Issues with Piping set parallel to the ground

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Piping shouldn't be set parallel to the ground as this can impede condensate flow.
Correct by Piping set at an incline

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Piping should be set at an incline, with a slope ratio of no less than 1 in 100.

Best Practice #3: Pay Attention to Drip Leg (Drain Pocket) Configuration

Steam trap connection sizes for applications other than heating or process typically range between 15 mm (1/2 in) and 25 mm (1 in). In some cases, piping of the same diameter as the steam trap is used to directly connect the trap to the steam line. However, this practice is not recommended in most cases because if the steam line is of a significantly larger diameter, then it is possible that rapidly flowing condensate cannot easily drop and enter into the rather narrow opening and will instead mostly pass by the collecting leg. Instead, properly sized, wider piping called a drip leg (collecting leg, or drain pocket) is typically installed to help enable the efficient and effective removal of condensate.

Sample guidelines for drip leg sizes are available in the table below. Also, the connection between the piping and drip leg should be set roughly 20 to 50 mm (¾ in to 2 in) from the bottom of the drip leg to help prevent dirt and scale within the condensate from flowing into the trap. With this type of setup, a blowdown valve is usually installed on the mud leg cover to allow for dirt removal.

Note: alternative drip leg sizing may be recommended depending on your location, e.g. according to "ASHRAE Fundamentals of Steam System Design". Contact TLV for more information.

Sample Guidelines for Drip Leg Dimensions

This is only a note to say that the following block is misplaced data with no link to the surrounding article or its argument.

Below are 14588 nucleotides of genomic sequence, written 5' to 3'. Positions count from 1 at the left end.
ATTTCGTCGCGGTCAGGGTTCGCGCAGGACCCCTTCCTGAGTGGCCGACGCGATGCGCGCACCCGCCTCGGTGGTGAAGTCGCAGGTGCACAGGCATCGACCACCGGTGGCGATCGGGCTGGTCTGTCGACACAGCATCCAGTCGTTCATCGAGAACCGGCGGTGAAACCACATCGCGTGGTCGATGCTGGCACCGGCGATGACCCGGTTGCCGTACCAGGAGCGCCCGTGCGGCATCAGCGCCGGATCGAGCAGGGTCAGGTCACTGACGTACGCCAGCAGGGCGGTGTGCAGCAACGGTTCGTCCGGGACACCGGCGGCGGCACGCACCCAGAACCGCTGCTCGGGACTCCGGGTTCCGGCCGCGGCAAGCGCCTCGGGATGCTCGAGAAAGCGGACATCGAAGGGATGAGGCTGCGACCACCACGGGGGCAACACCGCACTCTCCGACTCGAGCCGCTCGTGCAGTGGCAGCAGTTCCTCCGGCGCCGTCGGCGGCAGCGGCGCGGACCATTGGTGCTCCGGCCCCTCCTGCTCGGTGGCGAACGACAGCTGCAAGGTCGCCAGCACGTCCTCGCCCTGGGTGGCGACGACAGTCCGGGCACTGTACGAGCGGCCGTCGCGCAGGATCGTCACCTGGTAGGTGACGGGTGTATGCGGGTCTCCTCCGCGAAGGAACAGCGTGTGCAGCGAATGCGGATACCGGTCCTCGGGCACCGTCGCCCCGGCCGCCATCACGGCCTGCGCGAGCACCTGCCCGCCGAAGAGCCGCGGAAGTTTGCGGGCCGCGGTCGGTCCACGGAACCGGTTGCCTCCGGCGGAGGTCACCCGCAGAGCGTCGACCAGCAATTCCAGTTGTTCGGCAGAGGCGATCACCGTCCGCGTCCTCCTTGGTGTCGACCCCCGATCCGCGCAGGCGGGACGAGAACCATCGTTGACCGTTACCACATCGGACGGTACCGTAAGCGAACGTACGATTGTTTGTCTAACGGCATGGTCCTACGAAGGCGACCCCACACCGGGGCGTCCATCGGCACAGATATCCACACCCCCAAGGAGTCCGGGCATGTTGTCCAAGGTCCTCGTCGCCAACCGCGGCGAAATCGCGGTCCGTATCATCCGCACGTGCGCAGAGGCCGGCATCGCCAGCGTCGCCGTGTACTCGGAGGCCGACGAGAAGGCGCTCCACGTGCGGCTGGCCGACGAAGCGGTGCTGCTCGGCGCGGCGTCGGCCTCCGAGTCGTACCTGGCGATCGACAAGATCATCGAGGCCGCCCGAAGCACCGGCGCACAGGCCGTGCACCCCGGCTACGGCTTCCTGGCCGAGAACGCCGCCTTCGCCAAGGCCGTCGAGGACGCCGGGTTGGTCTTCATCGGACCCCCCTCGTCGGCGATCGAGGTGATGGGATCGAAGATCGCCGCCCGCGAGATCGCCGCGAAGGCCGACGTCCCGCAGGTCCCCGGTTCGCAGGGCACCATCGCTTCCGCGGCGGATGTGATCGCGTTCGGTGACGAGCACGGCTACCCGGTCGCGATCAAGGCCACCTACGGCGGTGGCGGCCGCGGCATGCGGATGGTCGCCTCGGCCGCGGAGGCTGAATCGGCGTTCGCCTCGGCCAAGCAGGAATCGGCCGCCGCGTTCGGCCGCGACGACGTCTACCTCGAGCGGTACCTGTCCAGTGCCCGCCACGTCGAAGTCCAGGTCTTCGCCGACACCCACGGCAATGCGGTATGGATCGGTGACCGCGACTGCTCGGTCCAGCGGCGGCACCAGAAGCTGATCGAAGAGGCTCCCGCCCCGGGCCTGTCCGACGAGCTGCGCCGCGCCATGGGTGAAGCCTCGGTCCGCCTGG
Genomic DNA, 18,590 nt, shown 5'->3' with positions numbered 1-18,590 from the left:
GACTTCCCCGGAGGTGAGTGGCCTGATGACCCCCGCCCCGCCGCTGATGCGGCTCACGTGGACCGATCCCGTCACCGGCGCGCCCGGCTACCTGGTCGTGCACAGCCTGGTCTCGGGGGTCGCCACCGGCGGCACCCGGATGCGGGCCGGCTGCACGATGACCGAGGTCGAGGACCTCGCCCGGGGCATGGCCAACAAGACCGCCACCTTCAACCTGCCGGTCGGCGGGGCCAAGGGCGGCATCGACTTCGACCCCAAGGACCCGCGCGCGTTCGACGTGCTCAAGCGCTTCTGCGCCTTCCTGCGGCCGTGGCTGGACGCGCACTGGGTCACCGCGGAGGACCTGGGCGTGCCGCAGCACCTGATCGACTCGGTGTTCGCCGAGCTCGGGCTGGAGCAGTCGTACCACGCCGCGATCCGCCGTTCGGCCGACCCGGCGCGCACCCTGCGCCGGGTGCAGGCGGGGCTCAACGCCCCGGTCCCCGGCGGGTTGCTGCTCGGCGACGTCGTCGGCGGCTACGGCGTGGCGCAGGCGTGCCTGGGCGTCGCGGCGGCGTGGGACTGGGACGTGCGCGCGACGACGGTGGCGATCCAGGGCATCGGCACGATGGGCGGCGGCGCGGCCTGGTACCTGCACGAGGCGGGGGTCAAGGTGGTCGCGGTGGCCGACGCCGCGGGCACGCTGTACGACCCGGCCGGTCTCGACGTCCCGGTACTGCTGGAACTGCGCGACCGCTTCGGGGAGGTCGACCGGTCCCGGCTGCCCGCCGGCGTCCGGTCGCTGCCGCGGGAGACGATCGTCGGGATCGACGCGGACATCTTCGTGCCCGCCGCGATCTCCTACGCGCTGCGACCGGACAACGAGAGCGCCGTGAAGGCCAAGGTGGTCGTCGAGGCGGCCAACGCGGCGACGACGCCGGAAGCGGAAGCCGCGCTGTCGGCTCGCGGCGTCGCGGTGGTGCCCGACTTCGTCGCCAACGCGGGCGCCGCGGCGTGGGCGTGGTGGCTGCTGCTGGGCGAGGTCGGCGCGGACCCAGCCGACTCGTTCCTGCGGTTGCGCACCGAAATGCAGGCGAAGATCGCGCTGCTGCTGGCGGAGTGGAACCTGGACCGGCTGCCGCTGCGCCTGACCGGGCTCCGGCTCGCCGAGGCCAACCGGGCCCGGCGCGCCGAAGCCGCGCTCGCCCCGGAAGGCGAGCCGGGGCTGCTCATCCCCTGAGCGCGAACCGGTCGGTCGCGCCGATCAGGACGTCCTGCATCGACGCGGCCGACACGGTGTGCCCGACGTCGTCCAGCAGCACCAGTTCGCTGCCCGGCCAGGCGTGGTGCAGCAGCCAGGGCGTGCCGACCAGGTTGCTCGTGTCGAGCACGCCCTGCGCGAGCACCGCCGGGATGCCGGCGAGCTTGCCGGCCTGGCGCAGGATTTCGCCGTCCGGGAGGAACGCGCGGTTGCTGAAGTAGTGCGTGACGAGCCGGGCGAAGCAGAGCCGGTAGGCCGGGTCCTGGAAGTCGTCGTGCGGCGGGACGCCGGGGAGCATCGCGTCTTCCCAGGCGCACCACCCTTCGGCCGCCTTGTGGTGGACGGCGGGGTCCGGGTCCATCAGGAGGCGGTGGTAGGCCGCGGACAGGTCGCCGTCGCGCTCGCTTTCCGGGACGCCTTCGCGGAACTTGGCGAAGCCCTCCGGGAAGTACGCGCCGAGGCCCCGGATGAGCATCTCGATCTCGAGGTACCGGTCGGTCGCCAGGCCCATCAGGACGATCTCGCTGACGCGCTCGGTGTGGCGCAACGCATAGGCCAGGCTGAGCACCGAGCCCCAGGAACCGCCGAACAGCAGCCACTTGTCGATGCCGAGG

Main Diameter (D) Pocket Diameter (d1) Pocket Depth (L) Mud Leg Depth (L1)
≤100 mm (4 in) d1 = D L ≥ d1 × 1.5 20-50 mm (¾-2 in)
125-200 mm (5-8 in) 100 mm (4 in) ≥150 mm (6 in) 20-50 mm (¾-2 in)
250-300 mm (10-12 in) 150 mm (6 in) ≥275 mm (9 in) 20-50 mm (¾-2 in)
≥300 mm (12 in) 200 mm (8 in) ≥300 mm (12 in) 20-50 mm (¾-2 in)

When sizing a drip leg, design with sufficient volume for the mud leg portion, and also for the back-up portion between cycles. The collecting leg can be especially important on start-up operation where slugs of condensate from warming up the piping or condensate released from previously closed valves can be experienced.

Properly Configured Drip Leg

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Drip leg (drain pocket) size usually includes at least four factors: pocket diameter, pocket depth, mud leg depth, and take-off location.
Improperly Configured Drip Legs

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Drip leg (drain pocket) size must be carefully selected and connections must be carefully set to allow for the smooth removal of condensate.

Best Practice #4: Properly Remove Air and Condensate at End of Steam Line

At the end of steam distribution lines, it is important to remove the air that was initially present in the piping at start-up.

Removing Air for Steam Lines

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Steam lines require the installation of an air vent to prevent air from remaining trapped within the piping.

Also, it is just as important to set up a drip leg for condensate drainage at the end of steam lines as it is for the other sections of the steam main.

Installation of Trap at End of Steam Line

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Installing a drip leg (drain pocket) at the end of the steam line will allow condensate to accumulate within the drip leg so that it be smoothly discharged.

To summarize, efficient removal of condensate requires at least the following:

  • Carefully choosinsteam trap locations
  • Providing proper support and inclining the steam piping
  • Configuring drip legs to allow for the smooth removal of condensate
  • Properly removing air and condensate at end-of-lines

Because safety is an extremely important concern with steam piping configuration, always be certain to consult a steam specialist such as TLV when not sure how to proceed.